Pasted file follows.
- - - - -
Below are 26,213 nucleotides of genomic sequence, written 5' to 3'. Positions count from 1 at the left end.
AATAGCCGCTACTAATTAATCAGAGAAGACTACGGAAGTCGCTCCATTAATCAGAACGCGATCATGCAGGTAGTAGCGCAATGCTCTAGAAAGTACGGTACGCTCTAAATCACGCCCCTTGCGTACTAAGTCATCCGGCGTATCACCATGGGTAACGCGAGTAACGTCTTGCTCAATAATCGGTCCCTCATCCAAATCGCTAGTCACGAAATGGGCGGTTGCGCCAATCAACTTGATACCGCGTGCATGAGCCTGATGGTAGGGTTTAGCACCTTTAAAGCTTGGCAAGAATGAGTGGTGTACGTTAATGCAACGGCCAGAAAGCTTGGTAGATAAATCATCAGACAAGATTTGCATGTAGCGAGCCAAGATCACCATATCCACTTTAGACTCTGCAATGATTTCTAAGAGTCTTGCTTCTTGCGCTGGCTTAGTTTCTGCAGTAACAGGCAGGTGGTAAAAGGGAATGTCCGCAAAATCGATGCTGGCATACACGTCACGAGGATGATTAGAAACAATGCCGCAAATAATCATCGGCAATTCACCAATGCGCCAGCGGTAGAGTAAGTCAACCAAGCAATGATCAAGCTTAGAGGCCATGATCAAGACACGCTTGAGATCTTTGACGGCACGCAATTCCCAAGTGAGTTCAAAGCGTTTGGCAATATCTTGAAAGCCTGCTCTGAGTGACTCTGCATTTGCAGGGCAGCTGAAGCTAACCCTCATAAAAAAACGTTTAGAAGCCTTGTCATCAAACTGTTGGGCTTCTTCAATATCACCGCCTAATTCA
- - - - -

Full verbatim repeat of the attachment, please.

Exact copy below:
Below are 26,213 nucleotides of genomic sequence, written 5' to 3'. Positions count from 1 at the left end.
AATAGCCGCTACTAATTAATCAGAGAAGACTACGGAAGTCGCTCCATTAATCAGAACGCGATCATGCAGGTAGTAGCGCAATGCTCTAGAAAGTACGGTACGCTCTAAATCACGCCCCTTGCGTACTAAGTCATCCGGCGTATCACCATGGGTAACGCGAGTAACGTCTTGCTCAATAATCGGTCCCTCATCCAAATCGCTAGTCACGAAATGGGCGGTTGCGCCAATCAACTTGATACCGCGTGCATGAGCCTGATGGTAGGGTTTAGCACCTTTAAAGCTTGGCAAGAATGAGTGGTGTACGTTAATGCAACGGCCAGAAAGCTTGGTAGATAAATCATCAGACAAGATTTGCATGTAGCGAGCCAAGATCACCATATCCACTTTAGACTCTGCAATGATTTCTAAGAGTCTTGCTTCTTGCGCTGGCTTAGTTTCTGCAGTAACAGGCAGGTGGTAAAAGGGAATGTCCGCAAAATCGATGCTGGCATACACGTCACGAGGATGATTAGAAACAATGCCGCAAATAATCATCGGCAATTCACCAATGCGCCAGCGGTAGAGTAAGTCAACCAAGCAATGATCAAGCTTAGAGGCCATGATCAAGACACGCTTGAGATCTTTGACGGCACGCAATTCCCAAGTGAGTTCAAAGCGTTTGGCAATATCTTGAAAGCCTGCTCTGAGTGACTCTGCATTTGCAGGGCAGCTGAAGCTAACCCTCATAAAAAAACGTTTAGAAGCCTTGTCATCAAACTGTTGGGCTTCTTCAATATCACCGCCTAATTCA